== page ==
The state of Maine suffers demographic challenges, ranking annually as having one of the oldest populations in the nation. As our population ages, our work force is expected to decline.
Those demographics mean that Maine will need a large influx of people to meaningfully grow its population and work force. Yet we are largely missing out on the contributions of new arrivals, whose full participation in our economy is good for Maine and good for them. Immigrants help our economy grow.
I want to call attention to contributions new Americans are making in our great state and the local community. Here in Maine, our small immigrant population makes up approximately 3.5 percent of our work force, but 10.1 percent of advanced degree workers, 12.9 percent of physicians, and 25.3 percent of STEM graduates — an area of high demand and short supply.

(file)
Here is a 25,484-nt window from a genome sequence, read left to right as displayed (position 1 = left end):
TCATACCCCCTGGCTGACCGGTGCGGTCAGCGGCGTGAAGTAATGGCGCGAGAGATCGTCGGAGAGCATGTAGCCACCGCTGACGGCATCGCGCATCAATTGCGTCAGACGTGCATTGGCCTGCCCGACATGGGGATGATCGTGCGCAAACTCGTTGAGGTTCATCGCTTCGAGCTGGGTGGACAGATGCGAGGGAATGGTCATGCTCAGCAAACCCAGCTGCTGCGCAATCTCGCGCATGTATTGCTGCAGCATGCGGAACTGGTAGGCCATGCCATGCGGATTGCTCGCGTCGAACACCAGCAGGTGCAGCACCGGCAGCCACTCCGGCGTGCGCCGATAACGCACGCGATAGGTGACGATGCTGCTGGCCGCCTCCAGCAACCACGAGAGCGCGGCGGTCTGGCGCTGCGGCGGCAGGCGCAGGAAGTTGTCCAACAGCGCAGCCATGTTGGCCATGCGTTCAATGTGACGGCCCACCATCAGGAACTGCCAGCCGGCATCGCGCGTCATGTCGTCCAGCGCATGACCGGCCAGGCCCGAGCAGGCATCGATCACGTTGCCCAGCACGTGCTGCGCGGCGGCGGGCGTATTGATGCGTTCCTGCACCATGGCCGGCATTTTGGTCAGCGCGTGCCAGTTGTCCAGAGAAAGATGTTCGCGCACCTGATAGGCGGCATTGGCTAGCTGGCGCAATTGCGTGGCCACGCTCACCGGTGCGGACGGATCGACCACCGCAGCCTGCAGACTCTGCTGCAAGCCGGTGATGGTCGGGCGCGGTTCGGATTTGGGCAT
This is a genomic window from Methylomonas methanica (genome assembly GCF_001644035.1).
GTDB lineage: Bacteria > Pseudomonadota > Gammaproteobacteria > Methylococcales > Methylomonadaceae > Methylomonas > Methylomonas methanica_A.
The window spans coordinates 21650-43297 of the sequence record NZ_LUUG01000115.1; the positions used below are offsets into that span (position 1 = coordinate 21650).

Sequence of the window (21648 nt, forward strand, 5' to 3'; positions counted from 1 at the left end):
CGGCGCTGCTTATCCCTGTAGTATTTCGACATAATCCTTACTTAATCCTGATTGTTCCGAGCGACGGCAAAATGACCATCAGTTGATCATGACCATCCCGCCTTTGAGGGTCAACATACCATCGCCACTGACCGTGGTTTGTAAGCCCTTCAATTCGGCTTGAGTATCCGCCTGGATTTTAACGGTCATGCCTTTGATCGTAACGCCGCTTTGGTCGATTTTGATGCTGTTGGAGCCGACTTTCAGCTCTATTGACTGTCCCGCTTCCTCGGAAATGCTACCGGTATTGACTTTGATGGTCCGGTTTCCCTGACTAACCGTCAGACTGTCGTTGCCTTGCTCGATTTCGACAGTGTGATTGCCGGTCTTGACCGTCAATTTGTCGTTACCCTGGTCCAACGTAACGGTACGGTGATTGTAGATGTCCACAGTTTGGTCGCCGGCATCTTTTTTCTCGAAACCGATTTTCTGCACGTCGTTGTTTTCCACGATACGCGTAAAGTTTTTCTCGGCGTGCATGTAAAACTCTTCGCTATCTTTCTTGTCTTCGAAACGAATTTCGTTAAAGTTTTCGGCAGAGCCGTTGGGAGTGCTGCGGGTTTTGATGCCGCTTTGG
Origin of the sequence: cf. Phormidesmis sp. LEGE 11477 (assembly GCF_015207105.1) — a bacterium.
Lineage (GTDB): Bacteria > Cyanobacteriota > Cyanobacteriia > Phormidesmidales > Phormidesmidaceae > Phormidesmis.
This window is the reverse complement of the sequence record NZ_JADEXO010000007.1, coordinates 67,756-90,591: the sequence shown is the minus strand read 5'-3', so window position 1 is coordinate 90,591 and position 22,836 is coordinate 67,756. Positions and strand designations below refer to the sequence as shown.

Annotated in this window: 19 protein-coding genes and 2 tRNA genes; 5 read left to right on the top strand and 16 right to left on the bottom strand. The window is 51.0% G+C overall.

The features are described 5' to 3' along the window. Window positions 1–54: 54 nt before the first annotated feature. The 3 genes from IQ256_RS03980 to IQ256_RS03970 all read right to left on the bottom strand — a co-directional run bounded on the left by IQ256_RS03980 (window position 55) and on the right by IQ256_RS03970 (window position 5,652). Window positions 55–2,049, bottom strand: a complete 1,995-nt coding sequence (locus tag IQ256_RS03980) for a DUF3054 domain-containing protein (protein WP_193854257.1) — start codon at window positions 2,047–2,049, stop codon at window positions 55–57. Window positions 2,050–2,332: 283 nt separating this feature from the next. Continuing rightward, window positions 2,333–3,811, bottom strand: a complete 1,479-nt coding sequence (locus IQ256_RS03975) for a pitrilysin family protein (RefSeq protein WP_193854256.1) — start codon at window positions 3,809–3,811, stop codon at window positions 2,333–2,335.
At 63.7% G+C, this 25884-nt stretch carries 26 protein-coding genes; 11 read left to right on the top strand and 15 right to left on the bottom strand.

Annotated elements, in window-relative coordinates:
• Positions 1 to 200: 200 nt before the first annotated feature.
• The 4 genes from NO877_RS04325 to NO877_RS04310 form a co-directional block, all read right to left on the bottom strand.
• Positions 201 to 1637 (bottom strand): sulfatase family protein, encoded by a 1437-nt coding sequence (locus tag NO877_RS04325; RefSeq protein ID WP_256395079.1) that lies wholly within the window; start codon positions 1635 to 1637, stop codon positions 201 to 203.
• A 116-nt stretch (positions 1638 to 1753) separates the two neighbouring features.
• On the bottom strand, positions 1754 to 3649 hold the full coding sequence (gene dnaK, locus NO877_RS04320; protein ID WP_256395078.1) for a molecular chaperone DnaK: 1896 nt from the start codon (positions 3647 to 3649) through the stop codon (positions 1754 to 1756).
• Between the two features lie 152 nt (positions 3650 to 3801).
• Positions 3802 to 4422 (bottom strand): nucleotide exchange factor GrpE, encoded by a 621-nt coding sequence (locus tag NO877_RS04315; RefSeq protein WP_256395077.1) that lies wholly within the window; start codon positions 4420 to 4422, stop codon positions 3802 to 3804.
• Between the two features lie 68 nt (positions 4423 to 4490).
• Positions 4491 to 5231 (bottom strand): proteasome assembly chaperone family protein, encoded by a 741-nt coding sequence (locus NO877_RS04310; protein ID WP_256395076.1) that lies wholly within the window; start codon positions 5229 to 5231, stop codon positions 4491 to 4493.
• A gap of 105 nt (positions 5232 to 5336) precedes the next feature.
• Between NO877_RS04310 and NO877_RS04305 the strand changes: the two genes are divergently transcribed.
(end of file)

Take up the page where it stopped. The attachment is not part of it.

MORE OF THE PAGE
From 2006-2010, there were 2,711 new immigrant business owners in Maine, generating a total of $120 million in net income and accounting for 3.3 percent of total net business income in the state. On a local level, the influx of Somali entrepreneurs to Lewiston in recent years has brought new energy and vitality to our downtown. Immigrant entrepreneurs are creating jobs and revenue.
Read the full story from the Sun Journal: “Changes in immigration law will help Maine”